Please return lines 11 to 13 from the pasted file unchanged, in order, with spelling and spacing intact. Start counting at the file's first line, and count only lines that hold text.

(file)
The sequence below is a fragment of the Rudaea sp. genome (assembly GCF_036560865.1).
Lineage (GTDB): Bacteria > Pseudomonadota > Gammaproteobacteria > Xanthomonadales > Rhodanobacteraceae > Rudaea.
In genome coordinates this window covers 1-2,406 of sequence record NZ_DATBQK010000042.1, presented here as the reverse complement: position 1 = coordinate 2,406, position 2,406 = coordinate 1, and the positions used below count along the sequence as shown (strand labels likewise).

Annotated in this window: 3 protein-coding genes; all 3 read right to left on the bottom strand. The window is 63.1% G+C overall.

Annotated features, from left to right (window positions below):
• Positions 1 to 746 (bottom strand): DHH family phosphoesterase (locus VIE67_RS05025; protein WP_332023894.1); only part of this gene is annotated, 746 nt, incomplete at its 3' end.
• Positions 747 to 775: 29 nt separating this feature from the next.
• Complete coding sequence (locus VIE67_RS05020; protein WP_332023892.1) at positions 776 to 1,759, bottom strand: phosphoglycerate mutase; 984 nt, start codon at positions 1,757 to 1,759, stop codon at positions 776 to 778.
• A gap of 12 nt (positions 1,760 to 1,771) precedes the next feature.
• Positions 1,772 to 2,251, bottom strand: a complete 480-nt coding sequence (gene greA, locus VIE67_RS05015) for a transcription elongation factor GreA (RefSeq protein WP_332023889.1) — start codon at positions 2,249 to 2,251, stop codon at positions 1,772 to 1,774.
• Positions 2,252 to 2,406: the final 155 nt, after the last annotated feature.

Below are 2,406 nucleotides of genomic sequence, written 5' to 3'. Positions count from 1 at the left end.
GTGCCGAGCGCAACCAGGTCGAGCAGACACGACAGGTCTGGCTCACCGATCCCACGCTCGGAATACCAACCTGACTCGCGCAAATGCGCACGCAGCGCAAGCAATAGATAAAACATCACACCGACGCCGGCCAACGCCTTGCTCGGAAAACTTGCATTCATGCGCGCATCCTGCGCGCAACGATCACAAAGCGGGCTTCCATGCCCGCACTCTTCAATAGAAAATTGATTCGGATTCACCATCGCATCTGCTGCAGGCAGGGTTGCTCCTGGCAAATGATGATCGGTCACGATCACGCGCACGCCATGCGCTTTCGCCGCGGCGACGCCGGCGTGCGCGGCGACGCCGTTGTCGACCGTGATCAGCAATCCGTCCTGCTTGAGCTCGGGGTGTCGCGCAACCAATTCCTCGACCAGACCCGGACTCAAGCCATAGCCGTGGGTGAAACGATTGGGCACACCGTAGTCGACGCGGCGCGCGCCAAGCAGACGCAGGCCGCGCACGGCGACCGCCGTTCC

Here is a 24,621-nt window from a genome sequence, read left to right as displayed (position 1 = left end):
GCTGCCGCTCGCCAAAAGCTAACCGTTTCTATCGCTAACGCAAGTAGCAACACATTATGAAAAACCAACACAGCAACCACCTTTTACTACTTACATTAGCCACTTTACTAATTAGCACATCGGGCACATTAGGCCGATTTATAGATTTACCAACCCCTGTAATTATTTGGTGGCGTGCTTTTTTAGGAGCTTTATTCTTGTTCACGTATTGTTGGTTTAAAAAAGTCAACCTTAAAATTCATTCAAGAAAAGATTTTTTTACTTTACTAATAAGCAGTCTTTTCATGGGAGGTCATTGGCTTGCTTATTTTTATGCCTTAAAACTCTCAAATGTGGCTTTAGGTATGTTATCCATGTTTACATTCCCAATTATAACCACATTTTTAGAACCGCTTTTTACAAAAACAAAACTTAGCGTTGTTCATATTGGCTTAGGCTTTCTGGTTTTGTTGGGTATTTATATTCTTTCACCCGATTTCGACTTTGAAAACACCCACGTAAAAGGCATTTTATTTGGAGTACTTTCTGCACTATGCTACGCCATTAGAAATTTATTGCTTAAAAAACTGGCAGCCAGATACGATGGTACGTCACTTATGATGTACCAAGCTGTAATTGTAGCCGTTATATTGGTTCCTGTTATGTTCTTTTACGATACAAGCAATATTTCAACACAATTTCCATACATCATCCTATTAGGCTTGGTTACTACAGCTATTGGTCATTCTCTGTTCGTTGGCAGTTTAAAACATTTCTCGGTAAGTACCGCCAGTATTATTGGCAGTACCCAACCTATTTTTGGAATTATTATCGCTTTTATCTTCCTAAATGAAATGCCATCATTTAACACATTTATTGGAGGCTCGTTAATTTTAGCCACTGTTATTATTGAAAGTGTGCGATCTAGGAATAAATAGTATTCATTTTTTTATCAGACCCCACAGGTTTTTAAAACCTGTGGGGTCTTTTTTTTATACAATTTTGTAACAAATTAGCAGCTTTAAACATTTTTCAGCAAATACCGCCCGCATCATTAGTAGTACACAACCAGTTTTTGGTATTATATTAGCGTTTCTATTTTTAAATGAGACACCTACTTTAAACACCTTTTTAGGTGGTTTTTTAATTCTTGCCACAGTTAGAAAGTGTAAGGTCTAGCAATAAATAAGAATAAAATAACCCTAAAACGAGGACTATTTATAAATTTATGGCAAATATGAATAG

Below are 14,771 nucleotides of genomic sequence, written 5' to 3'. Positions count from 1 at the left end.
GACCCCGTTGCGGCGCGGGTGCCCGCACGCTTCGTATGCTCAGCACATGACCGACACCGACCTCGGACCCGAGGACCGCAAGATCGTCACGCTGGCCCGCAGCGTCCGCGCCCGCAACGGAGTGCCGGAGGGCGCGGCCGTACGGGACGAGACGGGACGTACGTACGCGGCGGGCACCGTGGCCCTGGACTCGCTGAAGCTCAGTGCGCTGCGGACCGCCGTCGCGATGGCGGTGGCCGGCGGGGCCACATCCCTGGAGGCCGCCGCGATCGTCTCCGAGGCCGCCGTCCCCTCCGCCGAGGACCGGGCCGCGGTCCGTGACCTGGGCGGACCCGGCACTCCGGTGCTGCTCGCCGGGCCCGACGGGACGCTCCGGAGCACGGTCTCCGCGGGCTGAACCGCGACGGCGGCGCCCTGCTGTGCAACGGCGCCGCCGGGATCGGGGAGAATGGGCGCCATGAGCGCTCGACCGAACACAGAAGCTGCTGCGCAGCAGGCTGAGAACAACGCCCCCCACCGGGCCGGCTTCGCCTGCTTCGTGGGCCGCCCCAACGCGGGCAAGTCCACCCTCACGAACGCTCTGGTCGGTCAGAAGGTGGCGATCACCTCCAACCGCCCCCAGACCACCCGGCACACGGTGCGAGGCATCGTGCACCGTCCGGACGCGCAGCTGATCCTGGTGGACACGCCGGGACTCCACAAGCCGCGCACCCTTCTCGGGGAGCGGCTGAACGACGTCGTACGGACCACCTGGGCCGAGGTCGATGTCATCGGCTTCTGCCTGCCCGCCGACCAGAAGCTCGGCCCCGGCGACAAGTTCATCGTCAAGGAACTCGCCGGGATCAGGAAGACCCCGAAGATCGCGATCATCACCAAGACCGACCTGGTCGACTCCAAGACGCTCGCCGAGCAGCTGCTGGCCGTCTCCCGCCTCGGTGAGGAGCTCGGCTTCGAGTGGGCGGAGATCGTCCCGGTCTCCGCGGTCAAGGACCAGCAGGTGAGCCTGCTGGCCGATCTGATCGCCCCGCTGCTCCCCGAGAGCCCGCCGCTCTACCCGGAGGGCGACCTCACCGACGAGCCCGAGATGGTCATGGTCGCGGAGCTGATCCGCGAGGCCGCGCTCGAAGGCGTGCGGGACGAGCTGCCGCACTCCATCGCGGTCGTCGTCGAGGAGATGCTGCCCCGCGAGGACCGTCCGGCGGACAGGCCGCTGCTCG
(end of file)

• Positions 2,252 to 2,406: the final 155 nt, after the last annotated feature.

Below are 2,406 nucleotides of genomic sequence, written 5' to 3'. Positions count from 1 at the left end.
GTGCCGAGCGCAACCAGGTCGAGCAGACACGACAGGTCTGGCTCACCGATCCCACGCTCGGAATACCAACCTGACTCGCGCAAATGCGCACGCAGCGCAAGCAATAGATAAAACATCACACCGACGCCGGCCAACGCCTTGCTCGGAAAACTTGCATTCATGCGCGCATCCTGCGCGCAACGATCACAAAGCGGGCTTCCATGCCCGCACTCTTCAATAGAAAATTGATTCGGATTCACCATCGCATCTGCTGCAGGCAGGGTTGCTCCTGGCAAATGATGATCGGTCACGATCACGCGCACGCCATGCGCTTTCGCCGCGGCGACGCCGGCGTGCGCGGCGACGCCGTTGTCGACCGTGATCAGCAATCCGTCCTGCTTGAGCTCGGGGTGTCGCGCAACCAATTCCTCGACCAGACCCGGACTCAAGCCATAGCCGTGGGTGAAACGATTGGGCACACCGTAGTCGACGCGGCGCGCGCCAAGCAGACGCAGGCCGCGCACGGCGACCGCCGTTCC